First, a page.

Some statistics from the Society of American Florists worth noting for Valentine’s Day: The estimated number of roses produced for Valentine’s Day in 2007 is 214 million. Valentine’s Day floral purchases by gender: 63 percent are made by men; 37 percent by women. Of rose-only purchases: 74 percent are made by men; 26 percent by women. Of fresh flower purchases only, Valentine’s Day ranks No. 1, capturing 36 percent of holiday transactions and 40 percent of dollar volume. Valentine’s Day is also the No. 1 holiday for florists.
A federal appeals court panel has upheld a lower court’s decision ordering the United States Forest Service and a snowmobiler to pay nearly $10.2 million to a Michigan man who suffered severe brain injuries when he was struck by a snowmobile near West Yellowstone in 1996. The panel’s 20-page opinion stems from a February 2004 decision by U.S. District Judge Donald Molloy of Missoula, Mont. Molloy ruled that the Forest Service must pay 40 percent of the award for the crash, which left Brian Musselman of Hope, Mich., with permanent disabilities. Court records showed that 16 days before Musselman was injured, two snowmobiles and a snow grooming machine were involved in a crash at the same location. Molloy determined the Forest Service failed to fix dangerous conditions along the groomed trail, or to warn snowmobilers of the hazard.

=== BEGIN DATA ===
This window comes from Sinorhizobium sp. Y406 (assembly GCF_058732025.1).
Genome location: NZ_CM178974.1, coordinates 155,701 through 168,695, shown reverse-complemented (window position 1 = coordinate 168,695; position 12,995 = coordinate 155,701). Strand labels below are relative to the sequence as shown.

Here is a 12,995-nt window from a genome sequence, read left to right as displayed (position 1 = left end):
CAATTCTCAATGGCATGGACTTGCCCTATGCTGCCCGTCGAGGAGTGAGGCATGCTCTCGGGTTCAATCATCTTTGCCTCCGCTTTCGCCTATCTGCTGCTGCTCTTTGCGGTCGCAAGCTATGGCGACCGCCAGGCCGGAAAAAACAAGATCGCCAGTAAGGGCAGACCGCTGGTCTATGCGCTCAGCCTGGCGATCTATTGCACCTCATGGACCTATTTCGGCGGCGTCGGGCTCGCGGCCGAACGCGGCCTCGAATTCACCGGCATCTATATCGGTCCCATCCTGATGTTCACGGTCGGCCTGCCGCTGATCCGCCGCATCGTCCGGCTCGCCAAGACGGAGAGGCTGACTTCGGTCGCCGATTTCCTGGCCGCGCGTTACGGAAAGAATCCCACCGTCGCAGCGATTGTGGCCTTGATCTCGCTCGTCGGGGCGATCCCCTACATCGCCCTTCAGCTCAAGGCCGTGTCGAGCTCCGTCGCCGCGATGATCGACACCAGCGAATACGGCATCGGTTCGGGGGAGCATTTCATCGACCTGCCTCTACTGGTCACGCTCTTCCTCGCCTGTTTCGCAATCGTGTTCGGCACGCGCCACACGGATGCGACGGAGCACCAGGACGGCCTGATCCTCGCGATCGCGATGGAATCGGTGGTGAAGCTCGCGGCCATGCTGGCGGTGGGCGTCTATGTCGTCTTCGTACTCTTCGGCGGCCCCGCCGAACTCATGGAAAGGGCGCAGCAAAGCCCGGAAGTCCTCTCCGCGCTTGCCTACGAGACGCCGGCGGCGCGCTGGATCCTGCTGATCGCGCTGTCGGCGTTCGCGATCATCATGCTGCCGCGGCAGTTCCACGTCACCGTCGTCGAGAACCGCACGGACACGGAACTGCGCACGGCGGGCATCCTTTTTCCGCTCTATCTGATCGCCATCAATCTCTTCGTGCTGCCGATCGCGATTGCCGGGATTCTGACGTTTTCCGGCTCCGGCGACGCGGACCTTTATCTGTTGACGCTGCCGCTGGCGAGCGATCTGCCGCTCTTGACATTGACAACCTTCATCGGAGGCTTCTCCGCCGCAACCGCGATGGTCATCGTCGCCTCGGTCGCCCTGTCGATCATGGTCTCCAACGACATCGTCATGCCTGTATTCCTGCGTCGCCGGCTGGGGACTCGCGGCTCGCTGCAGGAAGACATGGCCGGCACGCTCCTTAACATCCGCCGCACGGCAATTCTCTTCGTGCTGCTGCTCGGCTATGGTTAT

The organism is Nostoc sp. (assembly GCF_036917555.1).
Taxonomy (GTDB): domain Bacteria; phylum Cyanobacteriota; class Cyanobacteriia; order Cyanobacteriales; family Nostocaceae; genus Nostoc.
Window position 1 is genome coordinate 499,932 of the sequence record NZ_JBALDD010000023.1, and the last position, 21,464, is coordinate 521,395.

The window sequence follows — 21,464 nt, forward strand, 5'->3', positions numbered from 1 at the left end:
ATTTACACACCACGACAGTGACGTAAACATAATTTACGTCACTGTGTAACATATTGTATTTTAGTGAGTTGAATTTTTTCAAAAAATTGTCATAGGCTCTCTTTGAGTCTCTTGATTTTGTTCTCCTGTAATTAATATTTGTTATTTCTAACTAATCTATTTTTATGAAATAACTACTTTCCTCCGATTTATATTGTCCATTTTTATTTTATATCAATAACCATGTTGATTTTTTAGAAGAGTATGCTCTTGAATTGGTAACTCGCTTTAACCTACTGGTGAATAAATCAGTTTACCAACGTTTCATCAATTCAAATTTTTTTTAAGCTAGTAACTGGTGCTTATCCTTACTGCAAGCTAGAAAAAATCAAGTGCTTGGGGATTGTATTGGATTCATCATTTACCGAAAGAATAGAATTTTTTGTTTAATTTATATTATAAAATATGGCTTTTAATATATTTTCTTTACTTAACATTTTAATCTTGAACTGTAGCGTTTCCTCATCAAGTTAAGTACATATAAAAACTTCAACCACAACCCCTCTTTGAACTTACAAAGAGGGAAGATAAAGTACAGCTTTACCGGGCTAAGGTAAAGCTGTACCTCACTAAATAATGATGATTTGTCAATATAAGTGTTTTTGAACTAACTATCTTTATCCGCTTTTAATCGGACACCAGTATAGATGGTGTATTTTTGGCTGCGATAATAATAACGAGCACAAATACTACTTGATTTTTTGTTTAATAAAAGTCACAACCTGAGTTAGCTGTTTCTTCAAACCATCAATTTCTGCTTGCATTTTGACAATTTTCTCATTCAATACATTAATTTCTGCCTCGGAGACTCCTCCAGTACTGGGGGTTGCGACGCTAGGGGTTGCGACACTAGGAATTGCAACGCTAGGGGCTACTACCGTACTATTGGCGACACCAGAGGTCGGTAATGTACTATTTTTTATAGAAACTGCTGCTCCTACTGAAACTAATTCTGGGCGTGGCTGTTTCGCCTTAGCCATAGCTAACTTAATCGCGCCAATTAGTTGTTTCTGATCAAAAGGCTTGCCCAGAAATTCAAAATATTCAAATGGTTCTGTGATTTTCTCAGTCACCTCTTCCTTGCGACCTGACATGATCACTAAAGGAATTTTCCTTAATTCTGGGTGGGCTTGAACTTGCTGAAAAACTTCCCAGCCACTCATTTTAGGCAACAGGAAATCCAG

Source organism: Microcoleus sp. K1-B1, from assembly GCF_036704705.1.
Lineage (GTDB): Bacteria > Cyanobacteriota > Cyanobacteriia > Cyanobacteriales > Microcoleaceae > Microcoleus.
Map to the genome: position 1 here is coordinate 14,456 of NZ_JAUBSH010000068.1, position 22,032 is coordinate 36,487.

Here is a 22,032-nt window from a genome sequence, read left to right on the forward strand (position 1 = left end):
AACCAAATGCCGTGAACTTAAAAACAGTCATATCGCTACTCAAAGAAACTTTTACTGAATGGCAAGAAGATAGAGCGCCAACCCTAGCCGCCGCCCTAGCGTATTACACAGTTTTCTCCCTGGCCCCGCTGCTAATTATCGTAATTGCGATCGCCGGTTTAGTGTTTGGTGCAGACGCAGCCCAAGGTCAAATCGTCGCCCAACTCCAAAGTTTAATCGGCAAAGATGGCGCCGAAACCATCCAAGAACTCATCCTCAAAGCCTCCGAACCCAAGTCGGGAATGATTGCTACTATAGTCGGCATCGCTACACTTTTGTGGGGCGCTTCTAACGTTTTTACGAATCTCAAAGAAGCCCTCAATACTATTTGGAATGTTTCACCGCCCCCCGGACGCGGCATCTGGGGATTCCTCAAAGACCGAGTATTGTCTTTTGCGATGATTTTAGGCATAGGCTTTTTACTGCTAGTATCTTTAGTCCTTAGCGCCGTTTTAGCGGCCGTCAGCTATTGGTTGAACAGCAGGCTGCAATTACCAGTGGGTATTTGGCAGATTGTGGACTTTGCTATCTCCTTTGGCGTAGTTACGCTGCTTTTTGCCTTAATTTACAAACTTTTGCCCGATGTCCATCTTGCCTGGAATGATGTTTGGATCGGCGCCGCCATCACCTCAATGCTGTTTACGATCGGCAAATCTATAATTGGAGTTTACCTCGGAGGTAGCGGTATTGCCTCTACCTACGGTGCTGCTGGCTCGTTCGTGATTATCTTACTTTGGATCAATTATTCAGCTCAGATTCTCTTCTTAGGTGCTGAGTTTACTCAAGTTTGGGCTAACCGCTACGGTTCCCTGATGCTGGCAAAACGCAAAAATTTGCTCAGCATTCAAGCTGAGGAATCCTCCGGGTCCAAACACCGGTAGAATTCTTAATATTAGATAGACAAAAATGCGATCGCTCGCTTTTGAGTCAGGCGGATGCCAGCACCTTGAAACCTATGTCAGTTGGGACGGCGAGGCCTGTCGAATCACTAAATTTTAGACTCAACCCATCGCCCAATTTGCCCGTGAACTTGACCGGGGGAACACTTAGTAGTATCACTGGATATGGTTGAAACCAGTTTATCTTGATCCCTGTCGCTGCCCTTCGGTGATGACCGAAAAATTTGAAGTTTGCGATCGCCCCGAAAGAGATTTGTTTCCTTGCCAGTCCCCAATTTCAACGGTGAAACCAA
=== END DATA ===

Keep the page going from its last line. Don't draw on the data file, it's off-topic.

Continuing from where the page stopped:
Farmers Group Inc. says it plans to recruit and train 400 new agents in the Milwaukee and Madison areas in an expansion that the insurer says could ultimately create 1,000 new jobs in Wisconsin. The company will invest about $20 million into the state economy with its expansion, and the 1,000 new jobs will be reached when the newly trained agents open local offices and hire staff members, said Eric Petersen, executive director of the Los Angeles-based insurance company’s Wisconsin business.
Flooding in Indiana earlier in January destroyed at least 184 homes and damaged as many as 700 others, the American Red Cross said. The relief agency said more than 100 other homes were still inaccessible because of high water. Three people, including two children, died in the flooding when unseasonable temperatures fueled severe weather in the Midwest.
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